Broadly speaking bass fishing patterns are, and this is my definition so others may vary:
"repetitious bass behaviors during a specific period of time, be it hours, a day or several days, throughout a specific body of water".
"Seasonal patterns", wherein bass tend to engage in certain instinctive behaviors at certain times of the year, triggered by changes in water temperature and number of daylight hours, are the broadest bass fishing patterns. These are the "major" movements bass make during a year.
The seasonal patterns of change, though not exact and varying from region to region, are good starting points for locating bass. Within them there are other patterns, patterns within patterns if you will. Identifying them and then applying the best lures and techniques to catch them is "pattern fishing".
First Things First
In this article let's look first at the what natural forces influence the movements and locations of largemouth. These are the foundation of bass fishing patterns.
Where Do You Start? How About Temperature?
Remember, a bass is a bass no matter where it may live. It's wired by nature to behave according to the ever changing cues in its habitat that drive it to seek food, procreate or quite simply, survive. These cues usually turn on water temperature and length of day. Seasonal changes in water temperature and daylight hours do trigger predictable instinctual behaviors in bass. However, daily and weekly changes to daylight, current, water depth, wind, barometric pressure, inflow of fresh water from spring rains, water clarity, degree of dissolved oxygen and changes in bottom substrate within the seasonal trends makes identifying a "pattern" to fish difficult even for the pros.Nevertheless, the single most significant influence on the movement and behavior of bass is probably "water temperature". Why? Because a bass' body temperature is determined by the temperature of the water around it. It can control its body temperature only by moving to a different area of water where the temperature is more to its liking. Furthermore water temperature contributes greatly to initiation of spawning activity. So for the angler, water temperature is indeed important in identifying bass fishing patterns for bass but it must be taken into consideration within the context of the season, weather conditions, water clarity and even the length and time of day, all of which influence largemouth behavior/location.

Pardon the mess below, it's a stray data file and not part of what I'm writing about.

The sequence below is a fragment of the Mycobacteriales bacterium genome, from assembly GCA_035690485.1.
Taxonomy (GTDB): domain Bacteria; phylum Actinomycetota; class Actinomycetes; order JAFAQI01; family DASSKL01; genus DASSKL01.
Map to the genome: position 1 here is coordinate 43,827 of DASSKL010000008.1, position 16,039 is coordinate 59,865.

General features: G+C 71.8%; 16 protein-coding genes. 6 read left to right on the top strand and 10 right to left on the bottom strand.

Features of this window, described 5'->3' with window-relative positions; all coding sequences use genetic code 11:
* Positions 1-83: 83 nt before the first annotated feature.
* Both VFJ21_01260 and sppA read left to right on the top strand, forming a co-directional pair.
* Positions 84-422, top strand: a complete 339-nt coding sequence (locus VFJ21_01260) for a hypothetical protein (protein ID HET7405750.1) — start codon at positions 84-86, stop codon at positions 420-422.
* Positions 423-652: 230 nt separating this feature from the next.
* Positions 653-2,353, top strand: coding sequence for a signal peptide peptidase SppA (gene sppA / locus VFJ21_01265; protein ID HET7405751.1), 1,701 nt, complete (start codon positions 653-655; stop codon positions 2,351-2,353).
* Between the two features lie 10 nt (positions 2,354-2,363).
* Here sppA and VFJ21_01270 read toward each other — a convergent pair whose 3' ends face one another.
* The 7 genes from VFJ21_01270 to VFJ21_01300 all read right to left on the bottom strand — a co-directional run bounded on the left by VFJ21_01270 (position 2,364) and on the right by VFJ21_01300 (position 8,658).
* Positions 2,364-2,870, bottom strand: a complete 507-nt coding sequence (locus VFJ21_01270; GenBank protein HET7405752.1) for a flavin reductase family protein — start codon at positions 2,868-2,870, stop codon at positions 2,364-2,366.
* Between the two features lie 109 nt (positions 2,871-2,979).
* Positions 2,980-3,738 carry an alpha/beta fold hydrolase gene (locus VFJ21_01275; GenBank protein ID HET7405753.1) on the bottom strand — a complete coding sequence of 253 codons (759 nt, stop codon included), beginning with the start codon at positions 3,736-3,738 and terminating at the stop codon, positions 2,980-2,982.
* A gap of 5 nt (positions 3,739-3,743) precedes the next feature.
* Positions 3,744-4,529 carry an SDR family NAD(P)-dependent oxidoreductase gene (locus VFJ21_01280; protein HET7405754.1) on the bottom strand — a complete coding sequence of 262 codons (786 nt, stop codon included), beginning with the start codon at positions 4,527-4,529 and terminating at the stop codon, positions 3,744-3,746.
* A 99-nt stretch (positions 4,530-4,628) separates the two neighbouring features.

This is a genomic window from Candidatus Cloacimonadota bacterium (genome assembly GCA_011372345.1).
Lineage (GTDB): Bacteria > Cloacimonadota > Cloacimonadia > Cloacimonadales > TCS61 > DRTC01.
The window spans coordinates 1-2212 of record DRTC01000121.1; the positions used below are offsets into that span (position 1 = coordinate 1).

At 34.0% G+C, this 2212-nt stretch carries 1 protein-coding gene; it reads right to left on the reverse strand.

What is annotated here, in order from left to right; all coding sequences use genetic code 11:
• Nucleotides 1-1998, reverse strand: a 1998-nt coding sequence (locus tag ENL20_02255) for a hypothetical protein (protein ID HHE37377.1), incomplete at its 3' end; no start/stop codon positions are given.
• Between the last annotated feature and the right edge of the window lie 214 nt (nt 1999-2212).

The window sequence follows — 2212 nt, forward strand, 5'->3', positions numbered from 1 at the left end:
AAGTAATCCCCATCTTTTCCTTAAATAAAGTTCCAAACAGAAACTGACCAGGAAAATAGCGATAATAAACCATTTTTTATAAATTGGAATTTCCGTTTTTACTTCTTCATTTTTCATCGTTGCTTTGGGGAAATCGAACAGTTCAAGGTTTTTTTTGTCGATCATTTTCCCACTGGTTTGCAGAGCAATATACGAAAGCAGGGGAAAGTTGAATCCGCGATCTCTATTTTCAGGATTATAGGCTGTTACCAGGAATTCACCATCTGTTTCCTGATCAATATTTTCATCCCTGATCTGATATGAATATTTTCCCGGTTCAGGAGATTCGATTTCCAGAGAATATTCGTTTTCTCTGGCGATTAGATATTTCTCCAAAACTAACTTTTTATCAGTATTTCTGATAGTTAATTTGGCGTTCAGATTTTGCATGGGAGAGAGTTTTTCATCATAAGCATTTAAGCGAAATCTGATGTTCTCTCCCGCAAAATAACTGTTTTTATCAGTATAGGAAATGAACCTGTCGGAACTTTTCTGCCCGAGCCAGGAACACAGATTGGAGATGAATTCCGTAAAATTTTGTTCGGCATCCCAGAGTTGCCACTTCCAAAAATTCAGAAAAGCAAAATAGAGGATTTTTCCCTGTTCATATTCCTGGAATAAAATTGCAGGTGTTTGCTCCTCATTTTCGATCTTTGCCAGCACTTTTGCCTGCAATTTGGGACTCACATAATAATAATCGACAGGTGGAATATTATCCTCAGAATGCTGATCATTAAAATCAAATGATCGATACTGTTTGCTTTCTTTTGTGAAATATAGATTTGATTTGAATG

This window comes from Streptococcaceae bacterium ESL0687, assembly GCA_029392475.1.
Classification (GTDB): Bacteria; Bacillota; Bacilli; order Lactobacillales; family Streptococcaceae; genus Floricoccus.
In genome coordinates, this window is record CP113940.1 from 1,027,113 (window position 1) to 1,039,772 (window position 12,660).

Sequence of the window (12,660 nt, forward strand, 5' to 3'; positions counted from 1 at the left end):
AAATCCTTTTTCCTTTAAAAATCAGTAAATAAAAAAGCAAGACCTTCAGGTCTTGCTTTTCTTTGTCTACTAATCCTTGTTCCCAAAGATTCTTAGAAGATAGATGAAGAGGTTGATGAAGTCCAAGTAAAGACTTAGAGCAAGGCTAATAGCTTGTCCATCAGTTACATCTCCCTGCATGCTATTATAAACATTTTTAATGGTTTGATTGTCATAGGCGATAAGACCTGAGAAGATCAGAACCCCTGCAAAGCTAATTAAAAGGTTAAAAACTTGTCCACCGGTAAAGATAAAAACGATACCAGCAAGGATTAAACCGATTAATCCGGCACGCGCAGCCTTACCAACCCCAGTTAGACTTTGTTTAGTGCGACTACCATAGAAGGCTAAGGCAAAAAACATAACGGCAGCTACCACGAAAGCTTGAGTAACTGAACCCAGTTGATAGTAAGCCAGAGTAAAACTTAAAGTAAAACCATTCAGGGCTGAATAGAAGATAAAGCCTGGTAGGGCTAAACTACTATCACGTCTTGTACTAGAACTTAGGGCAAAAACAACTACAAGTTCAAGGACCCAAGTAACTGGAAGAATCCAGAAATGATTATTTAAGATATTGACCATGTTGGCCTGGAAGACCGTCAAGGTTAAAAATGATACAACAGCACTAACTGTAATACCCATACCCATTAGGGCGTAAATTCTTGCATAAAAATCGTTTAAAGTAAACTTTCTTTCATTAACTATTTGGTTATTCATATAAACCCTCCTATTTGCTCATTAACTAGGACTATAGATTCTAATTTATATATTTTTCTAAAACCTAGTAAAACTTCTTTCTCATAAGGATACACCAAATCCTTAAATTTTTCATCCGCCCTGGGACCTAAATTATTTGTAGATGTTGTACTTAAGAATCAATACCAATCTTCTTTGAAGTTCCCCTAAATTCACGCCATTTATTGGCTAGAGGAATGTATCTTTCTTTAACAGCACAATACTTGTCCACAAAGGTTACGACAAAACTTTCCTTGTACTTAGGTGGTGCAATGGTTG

The primary influence on largemouth bass movement is the coming and going of the four seasons, each of which comprise roughly three months. Of course these seasons beginnings, durations and ends are not the same everywhere. Winters are longer and usually harsher in the northern states while summer has a longer duration the farther south one goes.Florida may see largemouth finished spawning while in Tennessee they're in pre-spawn and in Wisconsin they're still hunkered down in their cold water haunts. Take a look at the map below. The three colored areas indicate general seasonal areas. Within each, the nature of a body of water, largemouth instincts, the impact of seasonal changes in daylight hours and the ever changing seasonal variations in weather on a body of water function to determine when and where largemouth can be found. Exactly when these changes occur in each region, be it Spring, spawn or Fall, will be different. However, the order in which these changes occur in each region will always be the same. The same applies to bass fishing patterns in the regions.